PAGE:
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Federer falls at French Open
PARIS -- Everything appeared to be under control for Roger Federer, just like in the old days at Grand Slam tournaments.
And then, suddenly, it wasn't.
One point from a two-set lead Sunday in the French Open's fourth round against 18th-seeded Ernests Gulbis of Latvia, Federer settled under a floating ball and prepared for what should have been a simple putaway. Except, suddenly, it wasn't. Federer sent a meek overhead toward Gulbis, who took advantage of the gaffe, ripping a backhand winner.
That was part of a four-point run that let Gulbis break serve and get very much back into the match, which he wound up winning 6-7 (5), 7-6 (3), 6-2, 4-6, 6-3 to end Federer's streak of nine consecutive quarterfinals at Roland Garros.
"A lot of regrets," Federer said. "I just couldn't kind of figure it out."
It also served as the latest reminder that Federer, now 32 and a father of four, is no longer the nearly infallible force who made it to the closing days of major after major.
"He's Roger Federer," Gulbis said, "but he also gets tight."
Didn't used to be the case. Federer, a 17-time Grand Slam champion, had not left Roland Garros so soon since 2004, when he was beaten in the third round by Gustavo Kuerten.
Gulbis now plays No. 6 Tomas Berdych, who eliminated the last American man, No. 10 John Isner. In another quarterfinal, No. 2 Novak Djokovic will face No. 8 Milos Raonic. Wimbledon champion Andy Murray and No. 24 Fernando Verdasco finished off third-round victories in matches suspended Saturday night.
In the women's quarterfinals, 2012 champion Maria Sharapova -- who won the last nine games against Samantha Stosur on Sunday -- will face 35th-ranked Garbine Muguruza, the 20-year-old Spaniard who stunned Williams last week, and No. 18 Eugenie Bouchard of Canada meets No. 14 Carla Suarez Navarro of Spain.
Former owner Katz dies in plane crash
PHILADELPHIA -- Lewis Katz, a self-made man who built his fortune in New York parking lots, billboards and cable TV, and went on to buy the NBA's New Jersey Nets, NHL's New Jersey Devils and The Philadelphia Inquirer, died in a weekend plane crash. He was 72.
Katz died Saturday night in a Massachusetts crash that claimed six other lives. His death was confirmed Sunday by his son, Drew, and his business partner Harold H.F. "Gerry" Lenfest.
Katz grew up in working-class Camden, New Jersey, and worked as a lawyer before earning hundreds of millions of dollars investing in the Kinney Parking empire and the Yankees Entertainment and Sports Network in New York. He went on to become a major philanthropist in the Philadelphia region.
Penguins eliminated at NCAA Regional
BLOOMINGTON, Ind. -- Danny Diekroeger hit a three-run homer, Brett Hanewich set a career high in strikeouts and Stanford eliminated Youngstown State with an 12-4 win Sunday at the NCAA's Bloomington Regional.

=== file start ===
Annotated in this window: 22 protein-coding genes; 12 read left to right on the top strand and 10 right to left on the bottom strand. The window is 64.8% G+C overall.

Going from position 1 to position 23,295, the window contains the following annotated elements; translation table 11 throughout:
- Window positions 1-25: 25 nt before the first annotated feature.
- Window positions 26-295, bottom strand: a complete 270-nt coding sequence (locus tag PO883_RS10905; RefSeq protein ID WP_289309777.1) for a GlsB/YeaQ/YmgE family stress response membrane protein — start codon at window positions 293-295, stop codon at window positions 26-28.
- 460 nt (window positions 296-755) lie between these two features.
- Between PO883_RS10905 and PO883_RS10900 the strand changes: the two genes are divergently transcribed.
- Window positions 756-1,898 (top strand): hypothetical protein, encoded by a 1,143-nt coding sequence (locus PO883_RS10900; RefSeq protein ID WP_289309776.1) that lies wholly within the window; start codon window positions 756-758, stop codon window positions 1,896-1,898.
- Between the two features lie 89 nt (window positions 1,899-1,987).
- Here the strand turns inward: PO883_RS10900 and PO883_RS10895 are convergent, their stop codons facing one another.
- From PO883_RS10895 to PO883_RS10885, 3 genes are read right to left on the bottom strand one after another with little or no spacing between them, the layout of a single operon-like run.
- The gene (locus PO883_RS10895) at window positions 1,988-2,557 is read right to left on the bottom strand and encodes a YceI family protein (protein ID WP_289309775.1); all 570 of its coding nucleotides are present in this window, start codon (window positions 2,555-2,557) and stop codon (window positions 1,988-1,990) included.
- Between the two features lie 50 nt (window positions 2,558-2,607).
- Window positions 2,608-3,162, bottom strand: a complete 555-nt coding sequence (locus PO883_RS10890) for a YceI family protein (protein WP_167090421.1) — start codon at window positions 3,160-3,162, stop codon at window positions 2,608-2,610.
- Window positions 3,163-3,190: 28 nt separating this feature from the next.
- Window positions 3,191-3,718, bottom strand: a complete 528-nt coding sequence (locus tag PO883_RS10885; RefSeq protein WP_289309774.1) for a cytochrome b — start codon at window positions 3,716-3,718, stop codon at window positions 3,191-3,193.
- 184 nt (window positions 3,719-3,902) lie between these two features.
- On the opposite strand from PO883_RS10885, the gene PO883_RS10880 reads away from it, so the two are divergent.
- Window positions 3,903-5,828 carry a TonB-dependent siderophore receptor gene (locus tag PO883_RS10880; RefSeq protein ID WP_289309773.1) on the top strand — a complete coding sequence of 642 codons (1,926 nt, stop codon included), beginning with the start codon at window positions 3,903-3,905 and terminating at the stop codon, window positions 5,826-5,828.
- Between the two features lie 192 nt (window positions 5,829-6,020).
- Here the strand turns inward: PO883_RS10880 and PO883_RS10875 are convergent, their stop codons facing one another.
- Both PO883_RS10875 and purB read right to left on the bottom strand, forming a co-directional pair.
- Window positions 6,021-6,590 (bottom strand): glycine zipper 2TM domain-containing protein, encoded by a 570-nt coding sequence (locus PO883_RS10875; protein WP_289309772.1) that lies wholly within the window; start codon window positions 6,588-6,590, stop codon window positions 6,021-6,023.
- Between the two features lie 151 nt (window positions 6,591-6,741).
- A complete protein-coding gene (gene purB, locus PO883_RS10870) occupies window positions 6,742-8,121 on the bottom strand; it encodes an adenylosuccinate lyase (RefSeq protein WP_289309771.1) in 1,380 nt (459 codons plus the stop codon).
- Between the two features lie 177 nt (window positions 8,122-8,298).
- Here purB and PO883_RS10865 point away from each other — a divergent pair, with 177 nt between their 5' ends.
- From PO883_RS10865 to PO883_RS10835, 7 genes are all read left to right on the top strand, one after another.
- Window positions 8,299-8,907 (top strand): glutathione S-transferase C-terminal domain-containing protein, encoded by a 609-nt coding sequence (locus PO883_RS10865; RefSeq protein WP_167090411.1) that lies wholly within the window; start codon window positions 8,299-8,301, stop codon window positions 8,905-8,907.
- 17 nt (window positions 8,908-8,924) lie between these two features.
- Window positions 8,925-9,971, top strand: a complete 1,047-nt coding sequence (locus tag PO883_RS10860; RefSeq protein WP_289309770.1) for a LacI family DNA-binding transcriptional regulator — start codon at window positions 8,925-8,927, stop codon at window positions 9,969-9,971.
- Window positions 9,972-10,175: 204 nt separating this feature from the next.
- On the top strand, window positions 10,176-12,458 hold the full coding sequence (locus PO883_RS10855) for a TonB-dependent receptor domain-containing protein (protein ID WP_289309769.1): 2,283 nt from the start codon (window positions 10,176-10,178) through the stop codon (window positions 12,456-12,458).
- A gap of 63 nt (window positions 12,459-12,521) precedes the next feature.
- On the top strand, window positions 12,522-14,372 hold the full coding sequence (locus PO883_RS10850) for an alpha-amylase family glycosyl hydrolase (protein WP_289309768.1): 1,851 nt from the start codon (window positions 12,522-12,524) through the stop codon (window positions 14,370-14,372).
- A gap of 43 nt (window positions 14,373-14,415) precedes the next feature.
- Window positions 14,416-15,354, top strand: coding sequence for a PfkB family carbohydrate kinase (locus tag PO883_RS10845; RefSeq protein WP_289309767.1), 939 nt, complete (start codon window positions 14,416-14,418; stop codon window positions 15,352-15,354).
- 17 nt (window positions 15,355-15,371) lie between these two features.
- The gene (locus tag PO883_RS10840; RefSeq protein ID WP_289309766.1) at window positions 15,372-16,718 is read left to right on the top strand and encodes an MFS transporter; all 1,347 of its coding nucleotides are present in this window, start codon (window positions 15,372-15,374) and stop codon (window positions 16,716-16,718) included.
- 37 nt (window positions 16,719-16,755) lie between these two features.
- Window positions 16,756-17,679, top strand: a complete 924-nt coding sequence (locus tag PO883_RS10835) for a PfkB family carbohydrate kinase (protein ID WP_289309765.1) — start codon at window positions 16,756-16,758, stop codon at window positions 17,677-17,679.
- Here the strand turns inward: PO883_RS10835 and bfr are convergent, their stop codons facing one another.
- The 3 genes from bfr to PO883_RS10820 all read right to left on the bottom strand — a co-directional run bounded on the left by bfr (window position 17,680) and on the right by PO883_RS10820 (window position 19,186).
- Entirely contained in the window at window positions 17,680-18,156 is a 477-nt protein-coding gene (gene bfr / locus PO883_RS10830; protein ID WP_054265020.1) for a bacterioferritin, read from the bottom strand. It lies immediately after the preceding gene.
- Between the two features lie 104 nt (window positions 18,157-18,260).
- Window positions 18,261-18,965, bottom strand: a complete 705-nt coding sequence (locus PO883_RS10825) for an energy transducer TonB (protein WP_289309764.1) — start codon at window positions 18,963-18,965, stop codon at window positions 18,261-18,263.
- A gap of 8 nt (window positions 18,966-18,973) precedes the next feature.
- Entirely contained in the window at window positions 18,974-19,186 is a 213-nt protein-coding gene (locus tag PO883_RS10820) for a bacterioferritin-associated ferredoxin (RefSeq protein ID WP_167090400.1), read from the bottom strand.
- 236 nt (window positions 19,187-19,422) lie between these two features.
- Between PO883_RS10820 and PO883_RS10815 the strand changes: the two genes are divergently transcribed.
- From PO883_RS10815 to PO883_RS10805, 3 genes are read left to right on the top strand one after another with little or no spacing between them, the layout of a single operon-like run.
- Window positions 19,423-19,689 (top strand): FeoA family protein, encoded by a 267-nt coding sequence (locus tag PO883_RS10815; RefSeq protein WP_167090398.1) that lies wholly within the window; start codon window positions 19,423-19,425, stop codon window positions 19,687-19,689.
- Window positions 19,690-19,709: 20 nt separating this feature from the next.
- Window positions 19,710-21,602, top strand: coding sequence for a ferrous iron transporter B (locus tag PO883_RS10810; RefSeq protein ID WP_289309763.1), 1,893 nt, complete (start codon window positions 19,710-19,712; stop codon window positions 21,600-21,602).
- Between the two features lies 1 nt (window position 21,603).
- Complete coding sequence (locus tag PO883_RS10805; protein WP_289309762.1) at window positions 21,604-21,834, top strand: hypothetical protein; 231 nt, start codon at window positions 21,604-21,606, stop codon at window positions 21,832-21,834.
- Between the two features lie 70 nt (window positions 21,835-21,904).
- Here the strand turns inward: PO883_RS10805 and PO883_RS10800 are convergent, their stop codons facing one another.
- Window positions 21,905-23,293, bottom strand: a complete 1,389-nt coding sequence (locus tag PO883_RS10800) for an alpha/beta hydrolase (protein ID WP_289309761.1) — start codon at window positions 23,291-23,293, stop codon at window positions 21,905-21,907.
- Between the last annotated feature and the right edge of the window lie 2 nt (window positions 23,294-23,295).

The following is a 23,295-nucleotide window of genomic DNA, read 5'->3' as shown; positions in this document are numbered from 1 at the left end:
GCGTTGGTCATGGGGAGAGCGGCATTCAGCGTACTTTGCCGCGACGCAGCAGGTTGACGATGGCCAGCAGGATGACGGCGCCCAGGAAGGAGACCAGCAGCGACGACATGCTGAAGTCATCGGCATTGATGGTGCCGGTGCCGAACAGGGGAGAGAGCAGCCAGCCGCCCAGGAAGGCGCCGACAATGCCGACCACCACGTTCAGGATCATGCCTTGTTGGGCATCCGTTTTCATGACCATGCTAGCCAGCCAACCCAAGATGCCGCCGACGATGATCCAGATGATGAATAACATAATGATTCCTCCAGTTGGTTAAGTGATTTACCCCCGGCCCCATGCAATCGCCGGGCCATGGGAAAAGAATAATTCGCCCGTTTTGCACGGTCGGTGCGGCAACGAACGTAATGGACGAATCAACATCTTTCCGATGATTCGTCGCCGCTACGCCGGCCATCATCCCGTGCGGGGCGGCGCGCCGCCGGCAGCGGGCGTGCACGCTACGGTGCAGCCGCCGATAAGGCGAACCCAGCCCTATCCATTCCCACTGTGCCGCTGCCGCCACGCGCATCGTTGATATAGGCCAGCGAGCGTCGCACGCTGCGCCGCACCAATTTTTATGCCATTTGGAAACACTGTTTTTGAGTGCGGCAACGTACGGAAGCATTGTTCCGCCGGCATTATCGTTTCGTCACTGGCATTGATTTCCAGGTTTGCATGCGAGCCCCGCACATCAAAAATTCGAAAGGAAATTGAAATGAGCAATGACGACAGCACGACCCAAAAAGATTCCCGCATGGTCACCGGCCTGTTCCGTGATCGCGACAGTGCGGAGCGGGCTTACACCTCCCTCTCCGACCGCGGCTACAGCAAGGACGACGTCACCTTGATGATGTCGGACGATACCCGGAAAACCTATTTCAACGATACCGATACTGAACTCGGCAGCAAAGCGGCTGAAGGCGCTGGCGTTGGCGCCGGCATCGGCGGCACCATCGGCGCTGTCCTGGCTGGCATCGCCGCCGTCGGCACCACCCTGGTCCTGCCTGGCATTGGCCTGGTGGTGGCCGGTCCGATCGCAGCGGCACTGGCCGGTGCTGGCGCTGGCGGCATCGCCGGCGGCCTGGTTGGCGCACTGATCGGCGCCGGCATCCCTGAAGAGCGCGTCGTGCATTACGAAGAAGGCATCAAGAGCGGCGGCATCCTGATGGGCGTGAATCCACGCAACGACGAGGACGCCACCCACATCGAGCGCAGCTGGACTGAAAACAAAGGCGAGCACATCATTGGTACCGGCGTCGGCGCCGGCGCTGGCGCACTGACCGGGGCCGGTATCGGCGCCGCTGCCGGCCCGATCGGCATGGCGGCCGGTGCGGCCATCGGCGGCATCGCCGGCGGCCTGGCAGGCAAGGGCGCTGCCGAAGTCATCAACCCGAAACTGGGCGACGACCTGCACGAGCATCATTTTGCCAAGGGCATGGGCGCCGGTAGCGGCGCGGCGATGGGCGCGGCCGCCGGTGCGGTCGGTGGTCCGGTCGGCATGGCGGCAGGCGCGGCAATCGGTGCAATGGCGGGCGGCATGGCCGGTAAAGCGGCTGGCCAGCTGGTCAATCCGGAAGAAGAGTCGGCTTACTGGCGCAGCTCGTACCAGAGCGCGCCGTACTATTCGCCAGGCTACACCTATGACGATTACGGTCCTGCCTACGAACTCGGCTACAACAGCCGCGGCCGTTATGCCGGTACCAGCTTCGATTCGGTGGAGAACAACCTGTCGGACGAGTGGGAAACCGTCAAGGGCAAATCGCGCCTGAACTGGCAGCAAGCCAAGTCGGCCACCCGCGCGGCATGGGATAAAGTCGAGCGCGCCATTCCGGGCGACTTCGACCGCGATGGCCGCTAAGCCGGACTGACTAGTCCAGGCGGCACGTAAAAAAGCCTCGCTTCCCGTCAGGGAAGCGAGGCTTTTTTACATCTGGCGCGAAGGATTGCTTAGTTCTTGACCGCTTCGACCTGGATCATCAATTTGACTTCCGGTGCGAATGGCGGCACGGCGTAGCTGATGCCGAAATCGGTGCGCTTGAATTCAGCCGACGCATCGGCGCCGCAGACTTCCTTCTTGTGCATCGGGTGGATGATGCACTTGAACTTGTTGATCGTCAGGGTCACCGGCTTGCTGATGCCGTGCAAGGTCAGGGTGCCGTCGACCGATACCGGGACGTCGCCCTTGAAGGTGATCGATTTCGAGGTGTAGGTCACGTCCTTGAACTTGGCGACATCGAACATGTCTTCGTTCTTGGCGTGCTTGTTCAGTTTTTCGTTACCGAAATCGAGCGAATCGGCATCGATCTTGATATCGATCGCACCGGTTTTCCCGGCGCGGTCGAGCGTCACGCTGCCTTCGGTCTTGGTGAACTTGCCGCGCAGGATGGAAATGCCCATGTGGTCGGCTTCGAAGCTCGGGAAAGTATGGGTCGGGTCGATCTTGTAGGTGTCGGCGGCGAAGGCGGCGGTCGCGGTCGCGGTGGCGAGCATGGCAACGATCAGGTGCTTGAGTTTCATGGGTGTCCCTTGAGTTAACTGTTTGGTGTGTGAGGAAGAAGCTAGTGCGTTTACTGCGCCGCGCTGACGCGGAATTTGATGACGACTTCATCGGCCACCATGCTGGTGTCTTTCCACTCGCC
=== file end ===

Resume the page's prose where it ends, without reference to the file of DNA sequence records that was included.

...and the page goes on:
Highlighted by back-to-back home runs by Diekroeger and Alex Blandino, Stanford scored six runs in the second inning, beginning with consecutive run-scoring singles from Brett Michael Doran and Tommy Edman.
Hanewich settled in after a rocky start, tossing seven innings, scattering three hits and striking out nine.
Nick DiNello and Josh White had RBI singles in the ninth for the Penguins.
Elway's son accused of assault
DENVER -- Jack Elway, the son of Denver Broncos executive John Elway, has been arrested on charges of assault and disturbing the peace.
John Albert Elway, 24, was booked into jail early Saturday morning after an incident near a college campus in downtown Denver, according to jail records. Police spokeswoman Raquel Lopez said she could not provide any details about what led to the arrest, other than the alleged victim was a female.
Elway was released on $550 bond and was scheduled to appear in court Thursday. Jail records do not indicate if he has an attorney.
Jack Elway was a standout quarterback at Cherry Creek High School in Englewood, Colorado, before choosing to play at Arizona State. As a redshirt freshman quarterback in spring 2009, he elected to leave the Sun Devils' football program.
Mickelson's week marred by probe
DUBLIN, Ohio -- Phil Mickelson ended a peculiar week at the Memorial on Sunday. He had one round under par, one visit from FBI agents and lingering questions about in insider trading investigation that he says he won't discuss until it's over.
One day after Mickelson said he had done "absolutely nothing wrong" in the trading probe, he closed with a 1-over 73. Mickelson was so far out of contention that he finished his final round about the time the leaders were starting.
"From a golf standpoint, it wasn't a bad week, as far as I started to hit the ball well," Mickelson said.
A federal official briefed on the investigation told The Associated Press the FBI and Securities and Exchange Commission are analyzing trades Mickelson and Las Vegas gambler Billy Walters made involving Clorox at the same time activist investor Carl Icahn was attempting to take over the company. When Icahn's intent became public, the stock price jumped.
Mickelson said the investigating was not a distraction "until Thursday," when FBI agents approached him after his opening round at Muirfield Village. It was not clear if they met him at the golf course or off property.
The five-time major champion made it clear that his schedule would not change. He is playing the FedEx St. Jude Classic in Memphis, Tennessee, next week before he goes to Pinehurst No. 2 in North Carolina for the U.S. Open.